At the point of independence Indonesia was still a Federation. However many saw this as divisive and as an unacceptable colonial legacy.
Sukarno in particular recognised that it had "bad connotations." He favoured centralism. So on 17 August 1950 federalism was scrapped in favour of a unitary republic.
Sukarno had already -in 1945- articulated "five principles" around "faithfulness", democracy, internationalism, social prosperity and national unity. However it wasn't until 1955 that those ideas were tested in a national election. The Nationalist PNI won 22%. The PKI, the Indonesian CP, got 16%.
There was of course a multiplicity of parties. By 1957 Sukarno had grown tired of the party system and spoke of a "guided democracy" that would produce more of a national consensus.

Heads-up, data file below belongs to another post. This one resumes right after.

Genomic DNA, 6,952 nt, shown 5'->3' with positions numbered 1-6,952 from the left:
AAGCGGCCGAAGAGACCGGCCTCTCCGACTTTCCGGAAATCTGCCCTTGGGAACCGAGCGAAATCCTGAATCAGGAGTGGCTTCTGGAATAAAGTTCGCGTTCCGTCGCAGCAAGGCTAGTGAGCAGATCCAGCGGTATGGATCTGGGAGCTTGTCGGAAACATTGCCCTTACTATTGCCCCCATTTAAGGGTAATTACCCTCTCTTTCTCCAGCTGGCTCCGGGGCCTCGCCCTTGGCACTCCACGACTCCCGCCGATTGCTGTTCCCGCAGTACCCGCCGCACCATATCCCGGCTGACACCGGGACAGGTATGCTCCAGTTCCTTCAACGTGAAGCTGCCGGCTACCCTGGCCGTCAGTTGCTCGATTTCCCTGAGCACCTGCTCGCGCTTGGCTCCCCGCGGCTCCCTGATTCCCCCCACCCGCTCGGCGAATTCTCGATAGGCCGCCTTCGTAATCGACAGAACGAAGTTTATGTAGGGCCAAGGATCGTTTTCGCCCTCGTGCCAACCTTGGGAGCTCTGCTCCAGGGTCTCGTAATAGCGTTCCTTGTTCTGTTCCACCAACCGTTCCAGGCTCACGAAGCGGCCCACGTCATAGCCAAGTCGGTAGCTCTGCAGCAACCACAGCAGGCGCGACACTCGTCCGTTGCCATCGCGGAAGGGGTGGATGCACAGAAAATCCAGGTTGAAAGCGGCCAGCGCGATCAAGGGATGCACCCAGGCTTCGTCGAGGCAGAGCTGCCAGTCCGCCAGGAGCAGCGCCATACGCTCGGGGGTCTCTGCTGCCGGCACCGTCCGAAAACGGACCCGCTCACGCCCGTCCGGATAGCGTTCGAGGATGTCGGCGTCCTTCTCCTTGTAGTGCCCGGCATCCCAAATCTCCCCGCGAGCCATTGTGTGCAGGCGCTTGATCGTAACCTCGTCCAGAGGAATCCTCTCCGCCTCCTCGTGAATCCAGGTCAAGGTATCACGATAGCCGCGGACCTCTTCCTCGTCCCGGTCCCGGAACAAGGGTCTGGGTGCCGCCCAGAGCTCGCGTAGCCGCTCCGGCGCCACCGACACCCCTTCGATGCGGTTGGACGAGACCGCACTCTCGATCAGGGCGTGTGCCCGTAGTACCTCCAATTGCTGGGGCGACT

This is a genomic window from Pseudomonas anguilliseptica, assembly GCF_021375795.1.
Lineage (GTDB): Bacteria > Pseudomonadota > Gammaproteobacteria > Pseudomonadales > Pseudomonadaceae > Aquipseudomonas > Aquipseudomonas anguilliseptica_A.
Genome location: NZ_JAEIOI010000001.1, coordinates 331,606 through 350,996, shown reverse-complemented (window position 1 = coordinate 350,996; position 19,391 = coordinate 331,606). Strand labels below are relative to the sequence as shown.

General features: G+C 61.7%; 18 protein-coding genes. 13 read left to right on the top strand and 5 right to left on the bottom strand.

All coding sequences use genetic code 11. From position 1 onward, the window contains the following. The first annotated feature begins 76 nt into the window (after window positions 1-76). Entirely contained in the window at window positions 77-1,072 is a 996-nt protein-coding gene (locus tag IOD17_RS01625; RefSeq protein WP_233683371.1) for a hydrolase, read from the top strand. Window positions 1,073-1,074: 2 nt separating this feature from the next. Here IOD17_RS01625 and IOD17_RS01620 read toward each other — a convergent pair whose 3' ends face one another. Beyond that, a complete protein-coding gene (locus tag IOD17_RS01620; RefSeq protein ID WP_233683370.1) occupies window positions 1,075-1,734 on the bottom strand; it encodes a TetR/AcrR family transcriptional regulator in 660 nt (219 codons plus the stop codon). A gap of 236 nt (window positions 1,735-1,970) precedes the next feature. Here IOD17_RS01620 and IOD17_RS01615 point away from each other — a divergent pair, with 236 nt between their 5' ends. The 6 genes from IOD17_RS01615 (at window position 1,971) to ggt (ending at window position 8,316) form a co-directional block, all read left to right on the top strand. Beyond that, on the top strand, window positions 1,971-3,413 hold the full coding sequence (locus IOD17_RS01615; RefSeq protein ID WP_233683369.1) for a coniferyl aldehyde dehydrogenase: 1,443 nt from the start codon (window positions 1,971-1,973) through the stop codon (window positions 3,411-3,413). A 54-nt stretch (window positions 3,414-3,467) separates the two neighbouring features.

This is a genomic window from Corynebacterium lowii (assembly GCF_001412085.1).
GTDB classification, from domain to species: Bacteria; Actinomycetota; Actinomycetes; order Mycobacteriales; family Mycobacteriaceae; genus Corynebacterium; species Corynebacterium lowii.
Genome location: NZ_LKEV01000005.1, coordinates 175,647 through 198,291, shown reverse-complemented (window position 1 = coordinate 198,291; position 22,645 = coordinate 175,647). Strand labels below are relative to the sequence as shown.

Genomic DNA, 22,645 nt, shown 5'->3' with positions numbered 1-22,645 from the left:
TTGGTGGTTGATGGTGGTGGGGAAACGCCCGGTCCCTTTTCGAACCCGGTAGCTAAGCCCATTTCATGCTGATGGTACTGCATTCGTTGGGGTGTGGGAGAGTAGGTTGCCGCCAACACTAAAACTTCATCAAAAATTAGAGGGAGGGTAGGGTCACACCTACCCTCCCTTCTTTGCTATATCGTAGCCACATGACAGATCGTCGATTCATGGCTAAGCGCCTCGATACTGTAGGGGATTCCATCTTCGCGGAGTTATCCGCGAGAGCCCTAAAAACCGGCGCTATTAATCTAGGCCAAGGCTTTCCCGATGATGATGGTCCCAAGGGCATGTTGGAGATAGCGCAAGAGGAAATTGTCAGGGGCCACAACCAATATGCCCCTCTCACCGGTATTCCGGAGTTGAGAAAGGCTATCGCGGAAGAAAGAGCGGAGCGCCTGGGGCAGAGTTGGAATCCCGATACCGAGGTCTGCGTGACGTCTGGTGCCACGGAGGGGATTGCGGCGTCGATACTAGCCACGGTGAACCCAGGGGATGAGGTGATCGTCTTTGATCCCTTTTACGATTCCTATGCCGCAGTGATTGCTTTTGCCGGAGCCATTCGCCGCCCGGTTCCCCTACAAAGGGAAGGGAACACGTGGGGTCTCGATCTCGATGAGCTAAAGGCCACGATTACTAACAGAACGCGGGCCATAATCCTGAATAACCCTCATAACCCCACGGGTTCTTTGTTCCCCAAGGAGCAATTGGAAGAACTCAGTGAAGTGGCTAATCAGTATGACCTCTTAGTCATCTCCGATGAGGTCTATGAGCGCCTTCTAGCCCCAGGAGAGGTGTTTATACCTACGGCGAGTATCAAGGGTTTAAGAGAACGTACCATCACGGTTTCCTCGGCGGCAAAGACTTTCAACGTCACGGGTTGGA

His profile internationally meanwhile had risen. In 1955 an Asia-Africa Conference was held at Bangdung, West Java. It spawned the Non-Aligned Movement, the concept of the Third World and the notion that nations need not necessarily side with either the US or USSR in the Cold War.
Through all this the PKI continued to prosper. It had 3.5 million members and a strong base in the womens', youth, peasant and cultural movements. Its "unilateral action" -seizing land from large owners- was particularly popular.
But reactionary forces were waiting in the wings. There was some confusion in military circles s to whom could really be regarded as a "Communist." The "ever-helpful" CIA assisted with its list of people who could be rounded up.
In the end some 500,000 were slaughtered by the the time Suharto officially became President in 1968 (Vickers 2005).